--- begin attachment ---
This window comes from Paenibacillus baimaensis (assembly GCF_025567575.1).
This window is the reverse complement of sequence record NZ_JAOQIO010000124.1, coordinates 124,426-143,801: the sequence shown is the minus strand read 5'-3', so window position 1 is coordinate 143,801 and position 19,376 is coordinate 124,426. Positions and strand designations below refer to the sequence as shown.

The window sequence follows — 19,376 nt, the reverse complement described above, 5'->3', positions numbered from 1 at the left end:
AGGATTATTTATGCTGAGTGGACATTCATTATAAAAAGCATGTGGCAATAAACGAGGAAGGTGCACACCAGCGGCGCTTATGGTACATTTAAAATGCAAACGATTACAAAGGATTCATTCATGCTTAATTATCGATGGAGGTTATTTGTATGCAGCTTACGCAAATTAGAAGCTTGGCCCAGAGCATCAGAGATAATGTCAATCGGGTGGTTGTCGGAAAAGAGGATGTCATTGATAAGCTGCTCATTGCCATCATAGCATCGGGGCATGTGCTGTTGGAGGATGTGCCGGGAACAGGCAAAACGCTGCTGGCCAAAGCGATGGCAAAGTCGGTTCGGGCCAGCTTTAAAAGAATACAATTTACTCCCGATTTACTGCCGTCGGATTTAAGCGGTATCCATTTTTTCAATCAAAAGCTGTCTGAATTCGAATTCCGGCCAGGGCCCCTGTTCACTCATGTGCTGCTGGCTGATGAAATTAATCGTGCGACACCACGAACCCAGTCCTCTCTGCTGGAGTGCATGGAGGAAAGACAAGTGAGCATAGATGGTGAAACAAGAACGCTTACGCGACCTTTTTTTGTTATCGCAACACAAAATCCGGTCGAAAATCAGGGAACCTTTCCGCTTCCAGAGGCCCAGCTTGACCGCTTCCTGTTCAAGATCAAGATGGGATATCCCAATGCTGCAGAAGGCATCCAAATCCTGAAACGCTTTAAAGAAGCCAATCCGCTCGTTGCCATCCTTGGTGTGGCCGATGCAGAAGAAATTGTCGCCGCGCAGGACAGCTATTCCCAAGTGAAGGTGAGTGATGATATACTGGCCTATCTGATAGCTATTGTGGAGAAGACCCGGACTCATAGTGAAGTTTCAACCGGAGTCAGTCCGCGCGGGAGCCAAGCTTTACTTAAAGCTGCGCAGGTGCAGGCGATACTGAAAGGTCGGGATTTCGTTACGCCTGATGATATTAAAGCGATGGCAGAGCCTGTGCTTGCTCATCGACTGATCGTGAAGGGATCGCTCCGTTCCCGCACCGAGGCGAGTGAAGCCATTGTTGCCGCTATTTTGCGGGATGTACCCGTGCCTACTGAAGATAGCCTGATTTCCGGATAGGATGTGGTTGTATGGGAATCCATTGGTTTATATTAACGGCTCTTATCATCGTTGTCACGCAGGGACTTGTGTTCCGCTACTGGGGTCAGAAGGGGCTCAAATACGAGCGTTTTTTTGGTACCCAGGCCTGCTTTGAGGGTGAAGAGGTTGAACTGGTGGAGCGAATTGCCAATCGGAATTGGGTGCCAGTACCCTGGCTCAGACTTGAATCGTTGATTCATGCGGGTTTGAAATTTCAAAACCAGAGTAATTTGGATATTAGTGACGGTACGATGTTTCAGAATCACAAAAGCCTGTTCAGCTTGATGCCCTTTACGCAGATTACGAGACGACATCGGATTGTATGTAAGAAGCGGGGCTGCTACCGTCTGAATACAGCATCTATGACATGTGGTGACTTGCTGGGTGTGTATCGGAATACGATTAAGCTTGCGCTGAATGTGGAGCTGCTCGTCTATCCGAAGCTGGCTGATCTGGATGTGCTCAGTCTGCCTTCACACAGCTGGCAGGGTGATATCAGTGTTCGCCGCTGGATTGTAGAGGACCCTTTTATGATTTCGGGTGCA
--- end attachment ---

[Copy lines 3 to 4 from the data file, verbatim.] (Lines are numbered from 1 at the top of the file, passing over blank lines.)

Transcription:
The window sequence follows — 19,376 nt, the reverse complement described above, 5'->3', positions numbered from 1 at the left end:
AGGATTATTTATGCTGAGTGGACATTCATTATAAAAAGCATGTGGCAATAAACGAGGAAGGTGCACACCAGCGGCGCTTATGGTACATTTAAAATGCAAACGATTACAAAGGATTCATTCATGCTTAATTATCGATGGAGGTTATTTGTATGCAGCTTACGCAAATTAGAAGCTTGGCCCAGAGCATCAGAGATAATGTCAATCGGGTGGTTGTCGGAAAAGAGGATGTCATTGATAAGCTGCTCATTGCCATCATAGCATCGGGGCATGTGCTGTTGGAGGATGTGCCGGGAACAGGCAAAACGCTGCTGGCCAAAGCGATGGCAAAGTCGGTTCGGGCCAGCTTTAAAAGAATACAATTTACTCCCGATTTACTGCCGTCGGATTTAAGCGGTATCCATTTTTTCAATCAAAAGCTGTCTGAATTCGAATTCCGGCCAGGGCCCCTGTTCACTCATGTGCTGCTGGCTGATGAAATTAATCGTGCGACACCACGAACCCAGTCCTCTCTGCTGGAGTGCATGGAGGAAAGACAAGTGAGCATAGATGGTGAAACAAGAACGCTTACGCGACCTTTTTTTGTTATCGCAACACAAAATCCGGTCGAAAATCAGGGAACCTTTCCGCTTCCAGAGGCCCAGCTTGACCGCTTCCTGTTCAAGATCAAGATGGGATATCCCAATGCTGCAGAAGGCATCCAAATCCTGAAACGCTTTAAAGAAGCCAATCCGCTCGTTGCCATCCTTGGTGTGGCCGATGCAGAAGAAATTGTCGCCGCGCAGGACAGCTATTCCCAAGTGAAGGTGAGTGATGATATACTGGCCTATCTGATAGCTATTGTGGAGAAGACCCGGACTCATAGTGAAGTTTCAACCGGAGTCAGTCCGCGCGGGAGCCAAGCTTTACTTAAAGCTGCGCAGGTGCAGGCGATACTGAAAGGTCGGGATTTCGTTACGCCTGATGATATTAAAGCGATGGCAGAGCCTGTGCTTGCTCATCGACTGATCGTGAAGGGATCGCTCCGTTCCCGCACCGAGGCGAGTGAAGCCATTGTTGCCGCTATTTTGCGGGATGTACCCGTGCCTACTGAAGATAGCCTGATTTCCGGATAGGATGTGGTTGTATGGGAATCCATTGGTTTATATTAACGGCTCTTATCATCGTTGTCACGCAGGGACTTGTGTTCCGCTACTGGGGTCAGAAGGGGCTCAAATACGAGCGTTTTTTTGGTACCCAGGCCTGCTTTGAGGGTGAAGAGGTTGAACTGGTGGAGCGAATTGCCAATCGGAATTGGGTGCCAGTACCCTGGCTCAGACTTGAATCGTTGATTCATGCGGGTTTGAAATTTCAAAACCAGAGTAATTTGGATATTAGTGACGGTACGATGTTTCAGAATCACAAAAGCCTGTTCAGCTTGATGCCCTTTACGCAGATTACGAGACGACATCGGATTGTATGTAAGAAGCGGGGCTGCTACCGTCTGAATACAGCATCTATGACATGTGGTGACTTGCTGGGTGTGTATCGGAATACGATTAAGCTTGCGCTGAATGTGGAGCTGCTCGTCTATCCGAAGCTGGCTGATCTGGATGTGCTCAGTCTGCCTTCACACAGCTGGCAGGGTGATATCAGTGTTCGCCGCTGGATTGTAGAGGACCCTTTTATGATTTCGGGTGCA